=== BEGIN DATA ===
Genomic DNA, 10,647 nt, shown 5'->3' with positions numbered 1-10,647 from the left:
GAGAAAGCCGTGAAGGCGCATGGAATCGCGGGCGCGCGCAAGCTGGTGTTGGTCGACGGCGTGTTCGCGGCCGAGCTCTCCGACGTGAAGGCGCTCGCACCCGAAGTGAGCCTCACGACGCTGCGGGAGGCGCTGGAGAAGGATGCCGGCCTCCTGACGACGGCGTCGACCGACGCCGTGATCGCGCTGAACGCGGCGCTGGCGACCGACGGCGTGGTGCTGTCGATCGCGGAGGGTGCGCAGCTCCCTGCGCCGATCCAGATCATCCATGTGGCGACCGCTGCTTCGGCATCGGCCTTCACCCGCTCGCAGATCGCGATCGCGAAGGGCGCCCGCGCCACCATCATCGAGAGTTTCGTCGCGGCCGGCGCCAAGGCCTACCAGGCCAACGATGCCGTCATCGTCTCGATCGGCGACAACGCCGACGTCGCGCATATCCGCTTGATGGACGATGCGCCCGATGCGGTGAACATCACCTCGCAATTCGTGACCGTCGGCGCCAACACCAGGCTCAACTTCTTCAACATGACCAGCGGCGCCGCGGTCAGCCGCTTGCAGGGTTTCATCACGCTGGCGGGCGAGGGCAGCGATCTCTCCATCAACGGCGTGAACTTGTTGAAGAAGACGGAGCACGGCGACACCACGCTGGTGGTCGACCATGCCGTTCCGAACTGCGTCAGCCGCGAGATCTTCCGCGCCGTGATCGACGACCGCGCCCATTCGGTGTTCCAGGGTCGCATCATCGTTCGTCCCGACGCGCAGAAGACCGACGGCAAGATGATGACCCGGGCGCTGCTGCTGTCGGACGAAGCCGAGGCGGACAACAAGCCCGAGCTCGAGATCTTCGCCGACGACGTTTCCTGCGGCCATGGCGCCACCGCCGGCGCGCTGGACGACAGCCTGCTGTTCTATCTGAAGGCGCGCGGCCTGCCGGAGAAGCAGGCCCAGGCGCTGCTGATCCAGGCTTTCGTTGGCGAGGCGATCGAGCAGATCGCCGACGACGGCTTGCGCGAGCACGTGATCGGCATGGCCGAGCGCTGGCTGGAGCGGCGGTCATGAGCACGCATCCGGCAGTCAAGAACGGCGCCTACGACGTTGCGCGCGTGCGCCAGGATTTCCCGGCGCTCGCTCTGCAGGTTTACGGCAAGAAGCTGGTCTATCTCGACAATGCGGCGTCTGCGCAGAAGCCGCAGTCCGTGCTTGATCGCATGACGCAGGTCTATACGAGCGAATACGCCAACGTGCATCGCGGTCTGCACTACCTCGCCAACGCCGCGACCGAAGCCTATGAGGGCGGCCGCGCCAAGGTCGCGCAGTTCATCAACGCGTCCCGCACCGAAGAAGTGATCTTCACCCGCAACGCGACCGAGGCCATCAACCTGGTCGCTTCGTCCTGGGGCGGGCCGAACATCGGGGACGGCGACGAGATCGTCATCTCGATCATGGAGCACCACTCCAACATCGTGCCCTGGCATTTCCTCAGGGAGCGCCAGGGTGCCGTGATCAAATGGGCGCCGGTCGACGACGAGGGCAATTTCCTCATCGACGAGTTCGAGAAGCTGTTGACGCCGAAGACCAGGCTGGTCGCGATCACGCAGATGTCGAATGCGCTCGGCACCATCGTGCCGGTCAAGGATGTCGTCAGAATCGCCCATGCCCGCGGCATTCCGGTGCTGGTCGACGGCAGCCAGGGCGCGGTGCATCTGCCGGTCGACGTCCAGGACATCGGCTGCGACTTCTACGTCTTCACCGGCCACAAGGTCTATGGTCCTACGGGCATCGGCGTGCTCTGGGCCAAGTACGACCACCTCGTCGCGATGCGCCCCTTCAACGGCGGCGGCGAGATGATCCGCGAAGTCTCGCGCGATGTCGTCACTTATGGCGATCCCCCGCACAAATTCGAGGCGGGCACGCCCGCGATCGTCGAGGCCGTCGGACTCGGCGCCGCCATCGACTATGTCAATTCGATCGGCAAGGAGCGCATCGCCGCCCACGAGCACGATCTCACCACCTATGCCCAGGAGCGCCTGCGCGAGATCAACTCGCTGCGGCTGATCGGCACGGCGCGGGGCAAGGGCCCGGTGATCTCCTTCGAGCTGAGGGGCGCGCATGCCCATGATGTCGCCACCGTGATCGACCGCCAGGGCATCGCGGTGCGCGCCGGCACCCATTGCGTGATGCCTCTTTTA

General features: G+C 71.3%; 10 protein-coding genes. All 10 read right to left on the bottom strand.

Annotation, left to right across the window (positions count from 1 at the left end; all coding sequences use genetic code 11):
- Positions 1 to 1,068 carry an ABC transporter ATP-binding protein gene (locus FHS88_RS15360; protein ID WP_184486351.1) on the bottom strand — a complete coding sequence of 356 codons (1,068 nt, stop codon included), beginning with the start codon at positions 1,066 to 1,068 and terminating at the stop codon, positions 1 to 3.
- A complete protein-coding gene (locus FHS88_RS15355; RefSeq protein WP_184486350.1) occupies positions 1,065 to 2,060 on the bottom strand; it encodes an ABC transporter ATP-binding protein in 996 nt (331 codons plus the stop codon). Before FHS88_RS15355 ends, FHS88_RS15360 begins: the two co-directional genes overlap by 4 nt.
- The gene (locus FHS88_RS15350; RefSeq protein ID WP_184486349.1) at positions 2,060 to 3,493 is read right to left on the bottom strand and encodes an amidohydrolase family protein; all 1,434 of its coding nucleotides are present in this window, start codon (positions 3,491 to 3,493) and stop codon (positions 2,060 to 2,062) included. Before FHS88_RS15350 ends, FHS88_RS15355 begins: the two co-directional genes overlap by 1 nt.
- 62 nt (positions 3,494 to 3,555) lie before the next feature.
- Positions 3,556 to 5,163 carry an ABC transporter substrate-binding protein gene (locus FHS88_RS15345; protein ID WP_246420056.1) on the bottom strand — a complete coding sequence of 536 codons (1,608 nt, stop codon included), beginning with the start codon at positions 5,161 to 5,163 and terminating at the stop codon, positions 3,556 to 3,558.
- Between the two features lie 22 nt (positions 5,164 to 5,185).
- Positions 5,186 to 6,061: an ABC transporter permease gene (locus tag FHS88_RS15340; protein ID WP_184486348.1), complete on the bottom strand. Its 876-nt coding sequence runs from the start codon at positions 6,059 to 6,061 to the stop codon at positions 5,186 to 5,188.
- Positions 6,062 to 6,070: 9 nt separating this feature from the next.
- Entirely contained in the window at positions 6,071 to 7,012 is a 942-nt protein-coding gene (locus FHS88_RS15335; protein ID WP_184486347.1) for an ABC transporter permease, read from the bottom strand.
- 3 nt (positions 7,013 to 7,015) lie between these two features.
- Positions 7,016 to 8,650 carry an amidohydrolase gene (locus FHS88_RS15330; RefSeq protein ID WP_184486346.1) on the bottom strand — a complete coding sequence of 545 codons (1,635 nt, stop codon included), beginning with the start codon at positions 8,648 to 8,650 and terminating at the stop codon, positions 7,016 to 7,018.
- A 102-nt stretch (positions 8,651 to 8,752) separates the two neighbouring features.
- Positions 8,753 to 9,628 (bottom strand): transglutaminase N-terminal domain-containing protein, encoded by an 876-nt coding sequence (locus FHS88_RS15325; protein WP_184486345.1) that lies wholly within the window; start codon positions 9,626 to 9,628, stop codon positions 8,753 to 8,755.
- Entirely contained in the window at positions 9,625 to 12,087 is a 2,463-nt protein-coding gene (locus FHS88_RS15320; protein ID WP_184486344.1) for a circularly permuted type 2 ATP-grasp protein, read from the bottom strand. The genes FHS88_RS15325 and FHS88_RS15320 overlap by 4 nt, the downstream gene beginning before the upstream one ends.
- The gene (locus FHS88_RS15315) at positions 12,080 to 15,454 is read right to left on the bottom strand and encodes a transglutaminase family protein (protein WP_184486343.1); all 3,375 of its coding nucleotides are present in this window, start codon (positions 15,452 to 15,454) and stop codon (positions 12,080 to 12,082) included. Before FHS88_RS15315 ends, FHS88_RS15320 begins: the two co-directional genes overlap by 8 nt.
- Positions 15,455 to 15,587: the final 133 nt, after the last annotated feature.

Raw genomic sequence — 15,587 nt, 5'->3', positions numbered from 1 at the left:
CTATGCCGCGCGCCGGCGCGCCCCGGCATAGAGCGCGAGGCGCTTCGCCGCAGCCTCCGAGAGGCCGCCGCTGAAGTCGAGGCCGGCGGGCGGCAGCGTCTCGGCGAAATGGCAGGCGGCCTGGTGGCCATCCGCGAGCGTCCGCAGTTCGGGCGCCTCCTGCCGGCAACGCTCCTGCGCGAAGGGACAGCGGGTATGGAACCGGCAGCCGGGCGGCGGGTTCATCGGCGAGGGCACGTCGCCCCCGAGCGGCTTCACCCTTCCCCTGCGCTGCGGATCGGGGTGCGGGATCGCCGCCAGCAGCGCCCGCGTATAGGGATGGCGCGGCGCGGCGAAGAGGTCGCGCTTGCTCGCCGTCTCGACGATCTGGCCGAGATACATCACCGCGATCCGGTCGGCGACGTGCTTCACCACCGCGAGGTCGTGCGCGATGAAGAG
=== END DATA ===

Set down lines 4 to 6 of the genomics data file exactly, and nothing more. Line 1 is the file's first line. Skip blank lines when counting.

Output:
Annotation, left to right across the window (positions count from 1 at the left end; all coding sequences use genetic code 11):
- Positions 1 to 1,068 carry an ABC transporter ATP-binding protein gene (locus FHS88_RS15360; protein ID WP_184486351.1) on the bottom strand — a complete coding sequence of 356 codons (1,068 nt, stop codon included), beginning with the start codon at positions 1,066 to 1,068 and terminating at the stop codon, positions 1 to 3.
- A complete protein-coding gene (locus FHS88_RS15355; RefSeq protein WP_184486350.1) occupies positions 1,065 to 2,060 on the bottom strand; it encodes an ABC transporter ATP-binding protein in 996 nt (331 codons plus the stop codon). Before FHS88_RS15355 ends, FHS88_RS15360 begins: the two co-directional genes overlap by 4 nt.